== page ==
Last updated: June 26, 2020

Spring semester usually brings about a lot of stress for high school students. Most students are receiving decision letters and making important choices about the next four years of their life. The process itself is hard enough without a pandemic. As COVID-19 continues to shape our lives for the foreseeable future, it also shapes the college admissions landscape.

What’s changed in college admissions since COVID-19?

At the moment, most Offices of Admissions are in flux. Universities are trying to take every known precaution to the spread of coronavirus. As a result, most college campuses are closed and most college faculty members are working from home. Every school has taken different precautions to better assist prospective students. 

Within the coming months, students should expect to hear from their universities about how they plan to approach the Fall semester. Business Insider has compiled a list of top universities and their plans for the upcoming school semester. According to US News, many schools plan to open, but the college experience will drastically change. Universities such as Brown, Carnegie Mellon, and many other top institutions are exploring many options to keep students safe including hybrid online and in-person or alternating semesters. University presidents will continue to make adjustments as the country responds to COVID-19. 

Revisiting your financial aid 

If a student’s parent(s) lost their job due to COVID-19, they should notify the Office of Financial Aid immediately. Students will need to renegotiate their financial aid package. The Office of Financial Aid might be able to offer students more money in the form of grants, scholarships, or loans to cover these unexpected changes. How each school chooses to monetarily respond to your new hardships may cause you to reconsider your options. Therefore, students should speak to someone as soon as possible so they have more time to make a thoughtful decision based on financial award packages.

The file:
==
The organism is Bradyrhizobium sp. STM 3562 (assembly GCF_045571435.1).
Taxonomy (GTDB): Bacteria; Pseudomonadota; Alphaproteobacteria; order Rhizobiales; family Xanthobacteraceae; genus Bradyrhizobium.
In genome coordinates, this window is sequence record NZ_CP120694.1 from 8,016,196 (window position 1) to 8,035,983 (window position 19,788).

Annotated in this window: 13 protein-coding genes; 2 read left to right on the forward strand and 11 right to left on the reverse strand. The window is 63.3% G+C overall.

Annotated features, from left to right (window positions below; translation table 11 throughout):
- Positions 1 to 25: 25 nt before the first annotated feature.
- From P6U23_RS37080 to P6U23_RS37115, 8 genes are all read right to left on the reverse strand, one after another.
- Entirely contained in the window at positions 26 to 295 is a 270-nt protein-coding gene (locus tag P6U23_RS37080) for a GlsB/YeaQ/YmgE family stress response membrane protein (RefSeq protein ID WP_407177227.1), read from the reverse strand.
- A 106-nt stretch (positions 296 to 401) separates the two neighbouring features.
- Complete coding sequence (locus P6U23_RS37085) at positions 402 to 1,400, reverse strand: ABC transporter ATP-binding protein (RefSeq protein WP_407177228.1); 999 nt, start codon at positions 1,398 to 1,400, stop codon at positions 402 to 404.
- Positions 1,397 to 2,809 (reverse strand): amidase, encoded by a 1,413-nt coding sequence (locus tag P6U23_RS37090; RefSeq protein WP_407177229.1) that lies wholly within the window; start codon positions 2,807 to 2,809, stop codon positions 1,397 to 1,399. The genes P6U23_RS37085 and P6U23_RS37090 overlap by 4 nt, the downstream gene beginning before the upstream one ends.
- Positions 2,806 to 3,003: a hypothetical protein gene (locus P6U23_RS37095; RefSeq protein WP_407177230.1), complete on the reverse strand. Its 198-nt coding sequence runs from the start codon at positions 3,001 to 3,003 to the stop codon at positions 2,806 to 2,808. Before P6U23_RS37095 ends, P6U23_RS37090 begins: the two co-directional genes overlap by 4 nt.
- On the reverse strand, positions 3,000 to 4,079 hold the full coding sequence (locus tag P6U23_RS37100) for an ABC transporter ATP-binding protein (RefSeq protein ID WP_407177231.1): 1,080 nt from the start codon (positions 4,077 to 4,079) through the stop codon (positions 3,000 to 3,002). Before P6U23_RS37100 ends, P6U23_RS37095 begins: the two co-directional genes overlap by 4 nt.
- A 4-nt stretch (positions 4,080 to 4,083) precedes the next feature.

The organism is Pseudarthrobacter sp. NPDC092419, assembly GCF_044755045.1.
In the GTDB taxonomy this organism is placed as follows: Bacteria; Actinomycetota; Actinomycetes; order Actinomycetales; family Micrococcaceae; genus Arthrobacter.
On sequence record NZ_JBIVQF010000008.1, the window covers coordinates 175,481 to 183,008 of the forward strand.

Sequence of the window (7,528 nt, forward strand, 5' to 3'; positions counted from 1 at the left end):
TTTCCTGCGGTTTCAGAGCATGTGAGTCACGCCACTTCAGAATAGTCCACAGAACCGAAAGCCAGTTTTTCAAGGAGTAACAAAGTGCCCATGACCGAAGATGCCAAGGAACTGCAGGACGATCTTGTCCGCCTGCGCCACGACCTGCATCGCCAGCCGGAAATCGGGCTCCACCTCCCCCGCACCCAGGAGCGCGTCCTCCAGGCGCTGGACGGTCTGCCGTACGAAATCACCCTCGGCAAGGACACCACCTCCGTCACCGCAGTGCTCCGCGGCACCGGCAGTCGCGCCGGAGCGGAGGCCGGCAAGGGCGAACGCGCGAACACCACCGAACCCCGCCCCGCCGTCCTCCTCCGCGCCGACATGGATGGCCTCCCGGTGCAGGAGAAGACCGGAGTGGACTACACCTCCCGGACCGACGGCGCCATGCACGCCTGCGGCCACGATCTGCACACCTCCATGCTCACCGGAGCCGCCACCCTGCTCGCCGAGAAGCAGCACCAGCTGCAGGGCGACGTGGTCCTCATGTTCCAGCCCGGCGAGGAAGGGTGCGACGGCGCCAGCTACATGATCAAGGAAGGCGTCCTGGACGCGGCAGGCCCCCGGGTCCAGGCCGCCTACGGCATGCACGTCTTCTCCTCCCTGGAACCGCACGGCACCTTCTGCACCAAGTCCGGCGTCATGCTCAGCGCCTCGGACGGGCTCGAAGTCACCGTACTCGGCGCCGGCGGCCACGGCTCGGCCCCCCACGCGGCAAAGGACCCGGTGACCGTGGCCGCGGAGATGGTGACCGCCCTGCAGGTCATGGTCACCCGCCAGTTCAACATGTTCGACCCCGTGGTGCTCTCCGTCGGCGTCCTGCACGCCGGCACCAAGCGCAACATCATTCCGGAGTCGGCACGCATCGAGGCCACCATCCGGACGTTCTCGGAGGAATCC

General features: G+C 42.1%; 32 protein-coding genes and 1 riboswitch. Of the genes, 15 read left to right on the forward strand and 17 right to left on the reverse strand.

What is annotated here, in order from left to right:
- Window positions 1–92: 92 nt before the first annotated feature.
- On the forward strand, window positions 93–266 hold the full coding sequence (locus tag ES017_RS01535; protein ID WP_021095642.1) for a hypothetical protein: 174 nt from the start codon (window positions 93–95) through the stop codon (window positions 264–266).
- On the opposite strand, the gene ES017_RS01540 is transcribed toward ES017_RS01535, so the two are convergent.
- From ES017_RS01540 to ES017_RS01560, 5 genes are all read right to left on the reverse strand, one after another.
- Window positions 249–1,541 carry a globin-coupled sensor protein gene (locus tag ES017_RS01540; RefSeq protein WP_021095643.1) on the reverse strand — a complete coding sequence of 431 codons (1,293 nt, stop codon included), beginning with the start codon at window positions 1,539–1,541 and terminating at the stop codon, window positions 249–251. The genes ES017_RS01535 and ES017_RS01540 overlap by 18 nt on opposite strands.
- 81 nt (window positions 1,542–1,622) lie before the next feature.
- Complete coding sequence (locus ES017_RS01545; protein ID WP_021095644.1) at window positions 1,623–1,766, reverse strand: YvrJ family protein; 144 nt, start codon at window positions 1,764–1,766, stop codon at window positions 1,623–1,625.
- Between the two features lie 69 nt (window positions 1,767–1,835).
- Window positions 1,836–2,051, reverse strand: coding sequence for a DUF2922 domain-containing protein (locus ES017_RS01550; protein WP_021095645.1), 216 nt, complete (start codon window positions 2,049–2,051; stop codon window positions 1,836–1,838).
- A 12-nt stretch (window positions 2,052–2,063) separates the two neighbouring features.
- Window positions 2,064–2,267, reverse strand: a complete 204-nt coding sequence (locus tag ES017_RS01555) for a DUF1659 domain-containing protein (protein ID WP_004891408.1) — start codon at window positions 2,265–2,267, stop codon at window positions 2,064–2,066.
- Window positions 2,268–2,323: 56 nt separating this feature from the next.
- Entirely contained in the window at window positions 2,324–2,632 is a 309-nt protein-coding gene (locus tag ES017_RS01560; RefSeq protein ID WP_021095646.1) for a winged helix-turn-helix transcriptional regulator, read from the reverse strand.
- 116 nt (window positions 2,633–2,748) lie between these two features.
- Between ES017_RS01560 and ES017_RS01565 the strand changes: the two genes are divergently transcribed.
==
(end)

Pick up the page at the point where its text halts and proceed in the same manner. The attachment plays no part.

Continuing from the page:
Some schools have even revved up their financial aid awards, including UCLA. The university raised over $5 billion to award more scholarships and hire more staff to address prospective student concerns. 

New college decisions

Waitlisted students should also expect an answer from their reach schools soon as many colleges are dipping into their waitlists to ensure they fill freshman classes. In fact, Cornell recently took 99 students off of the waitlist. Other schools are “waiving deposit requirements, especially for foreign students” (according to The New York Times). Forbes considers this a plus as it gives students the opportunity to attend a college that may have been out of reach. They also predict that colleges will become very competitive about trying to increase yield for the best students. Students can use their competitive applications as leverage with the more selective schools they gain admission from. 

How to prep for college without access to a college advisor (11th grade)

Students should still be preparing themselves for college applications, even if they are not in school. 11th-grade students should pay close attention to the news as many schools are updating their admissions requirements for the fall 2021 application season to respond to national standardized test cancellations and changes. 

College testing opportunities have also recently changed. The ACT recently added three new national test dates to provide more opportunities to take the exam. From now until the end of 2020, there will be eight national test dates. Similarly, the College Board is now administering SAT tests every month through the end of the calendar year beginning in August. They also plan to add dates in January of 2021, if demand remains high. At this moment, they are also postponing the administration of at-home digital SATs. 

As a result of these cancellations and changes, many schools including Case Western Reserve and all nine University of California schools —including UCLA, UC Berkeley, UC San Diego— have announced that they will omit the SAT/ACT requirement for students applying next year. The New York Times released a comprehensive list of schools that have gone test-optional for the 2021 school year. The list of schools include:

  • Harvard University

  • Yale University

  • Brown University

  • Cornell University

  • Columbia University

  • University of Pennsylvania